(z) "non munitionem", Tigurine version. (a) Vid. Aben Ezra, Bar Tzemach, Sephorno. (b) "In angustia", Mercerus, Drusius, Piscator; "in arcto", Cocceius, Schultens. (c) "Num aequalis esset imploration tua non in arcto et omnes contentiones virium", Cocceius.

Will he esteem thy riches? no, not gold, nor all the forces of strength.
19. No other ransom will avail,—not riches nor all the power of wealth. Only the purification of suffering will cleanse him from his evil (cf. ch. Job 34:36), and deliver him. Elihu demands with emphasis whether all his riches will be accepted as a ransom? It need not be said that the question is put merely for the purpose of heightening the effect of the idea in Job 36:18, that suffering is the only ransom possible. A similar thought is expressed in Psalm 49:7 : “None of them can by any means redeem his brother, nor give to God a ransom for him; for the redemption of their soul is too precious and it ceaseth for ever.”

The word translated “without stint” (Conant) is lit. without straitness. The word is often used for distress (Job 36:16), and the clause might be rendered: will thy riches suffice (lit. be equal to it, ch. Job 28:19), without distress, i.e. such afflictions as those now suffered? This is rather flat. The A. V. assumes that the expression is the word ore or gold, ch. Job 22:24, differently spelled. This assumption is both improbable in itself and contrary to the balance of the verse.

Verse 19. - Will he esteem thy riches! rather, Will thy riches suffice? (Revised Version); or Will they stand the shock of battle? (Schultens). Will they be a sufficient strength to thee in the time of trouble? No, not gold. This rendering is now generally given up, and the words, lo betsar (לא בצר), are taken in connection with the preceding sentence, thus: Will thy riches suffice that thou be not in distress? or, in other words, Will they keep thee out of trouble? If not, will all the forces of thy strength suffice to do so? Assuredly, nothing will avail against the "stroke" of God (ver. 18). Job 36:1919 Shall thy crying place thee beyond distress,

And all the efforts of strength?

20 Long not for the night to come,

Which shall remove people from their place!

21 Take heed, incline not to evil;

For this thou hast desired more than affliction.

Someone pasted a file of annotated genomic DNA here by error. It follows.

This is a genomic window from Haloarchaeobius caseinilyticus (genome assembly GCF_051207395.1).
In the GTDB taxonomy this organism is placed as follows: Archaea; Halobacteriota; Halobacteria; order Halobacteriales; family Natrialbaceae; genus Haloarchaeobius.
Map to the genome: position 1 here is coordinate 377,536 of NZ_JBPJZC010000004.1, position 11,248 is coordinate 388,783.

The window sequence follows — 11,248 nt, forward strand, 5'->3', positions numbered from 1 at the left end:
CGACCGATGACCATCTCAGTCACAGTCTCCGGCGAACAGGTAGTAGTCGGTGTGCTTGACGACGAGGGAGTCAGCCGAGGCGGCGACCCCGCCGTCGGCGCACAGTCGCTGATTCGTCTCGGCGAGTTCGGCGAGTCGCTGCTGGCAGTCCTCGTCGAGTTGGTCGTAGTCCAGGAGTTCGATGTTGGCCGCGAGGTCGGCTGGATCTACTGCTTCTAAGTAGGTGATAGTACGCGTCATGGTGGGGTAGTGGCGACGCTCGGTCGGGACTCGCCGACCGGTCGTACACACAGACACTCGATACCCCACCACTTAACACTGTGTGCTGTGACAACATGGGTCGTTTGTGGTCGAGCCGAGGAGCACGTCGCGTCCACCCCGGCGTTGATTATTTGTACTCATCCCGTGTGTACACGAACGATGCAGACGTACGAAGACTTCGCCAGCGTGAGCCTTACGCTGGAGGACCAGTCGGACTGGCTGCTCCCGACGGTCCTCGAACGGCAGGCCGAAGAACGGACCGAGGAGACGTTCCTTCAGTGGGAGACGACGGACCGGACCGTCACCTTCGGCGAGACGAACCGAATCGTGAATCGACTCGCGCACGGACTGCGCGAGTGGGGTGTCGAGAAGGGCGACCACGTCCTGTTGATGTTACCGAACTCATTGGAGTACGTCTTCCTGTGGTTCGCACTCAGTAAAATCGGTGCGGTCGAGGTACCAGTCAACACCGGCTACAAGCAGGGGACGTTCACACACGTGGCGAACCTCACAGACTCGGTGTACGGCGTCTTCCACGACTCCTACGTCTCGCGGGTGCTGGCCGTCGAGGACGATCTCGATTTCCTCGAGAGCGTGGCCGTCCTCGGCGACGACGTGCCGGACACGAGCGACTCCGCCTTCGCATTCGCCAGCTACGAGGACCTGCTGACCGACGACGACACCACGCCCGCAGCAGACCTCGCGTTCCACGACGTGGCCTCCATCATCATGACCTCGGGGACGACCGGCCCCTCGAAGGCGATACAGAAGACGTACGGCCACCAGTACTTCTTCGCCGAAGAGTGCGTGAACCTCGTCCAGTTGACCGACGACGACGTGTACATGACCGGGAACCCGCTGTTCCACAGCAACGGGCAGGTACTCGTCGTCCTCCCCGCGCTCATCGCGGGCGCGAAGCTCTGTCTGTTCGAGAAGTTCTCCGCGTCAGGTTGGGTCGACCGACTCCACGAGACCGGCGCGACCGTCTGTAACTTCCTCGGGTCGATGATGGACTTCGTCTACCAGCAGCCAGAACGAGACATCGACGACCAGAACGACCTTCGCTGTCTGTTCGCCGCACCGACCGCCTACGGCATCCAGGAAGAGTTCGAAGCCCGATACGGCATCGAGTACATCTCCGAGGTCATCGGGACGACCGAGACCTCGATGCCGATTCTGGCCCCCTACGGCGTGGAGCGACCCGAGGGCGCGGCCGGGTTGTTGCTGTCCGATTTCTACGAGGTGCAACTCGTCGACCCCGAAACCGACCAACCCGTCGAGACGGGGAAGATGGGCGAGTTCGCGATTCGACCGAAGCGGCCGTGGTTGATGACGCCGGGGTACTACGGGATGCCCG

Those expositors who found in Job 36:18 the warning, that Job should not imagine that he would be able to redeem himself from judgment by a large ransom, go on to explain: will He esteem thy riches? (Farisol, Rosenm., Umbr., Carey, Ebr., and others); or: will thy riches suffice? (Hirz., Schlottm.); or some other way (Ew.). But apart from the want of connection of this insinuation, which is otherwise not mentioned in the book, and apart from the violence which must be done to היערך to accommodate it to it, שׁוּע, although it might, as the abstract of שׁוע, Job 34:19, signify wealth (comp. Arab. sa‛at, amplitudo), is, however, according to the usage of the language (vid., Job 30:24), so far as we can trace it, a secondary form of שׁוע (שׁועה), a cry for help; and Job 35:9., Job 36:13, and other passages, also point to this signification. What follows is still less appropriate to this thought of ransom; Hirz. translates: Oh, not God and all the treasures of wealth! But בּצר is nowhere equivalent to בּצר, Job 22:24; but צר, Job 36:16, signifies distress; and the expression לא בצר, in a condition devoid of distress, is like לא בחכמה, Job 4:21, and לא ביד, Job 34:20. Finally, אמּיץ כּח signifies mighty in physical strength, Job 9:4, Job 9:19, and מאמצּי־כח strong proofs of strength, not "treasures of wealth." Stick. correctly interprets: "Will thy wild raging cry, then, and all thine exertions, as a warrior puts them forth in the tumult of battle to work his way out, put thee where there is an open space?" but the figure of a warrior is, with Hahn, to be rejected; ערך is only a nice word for שׁית שׂים, to place, set up, Job 37:19.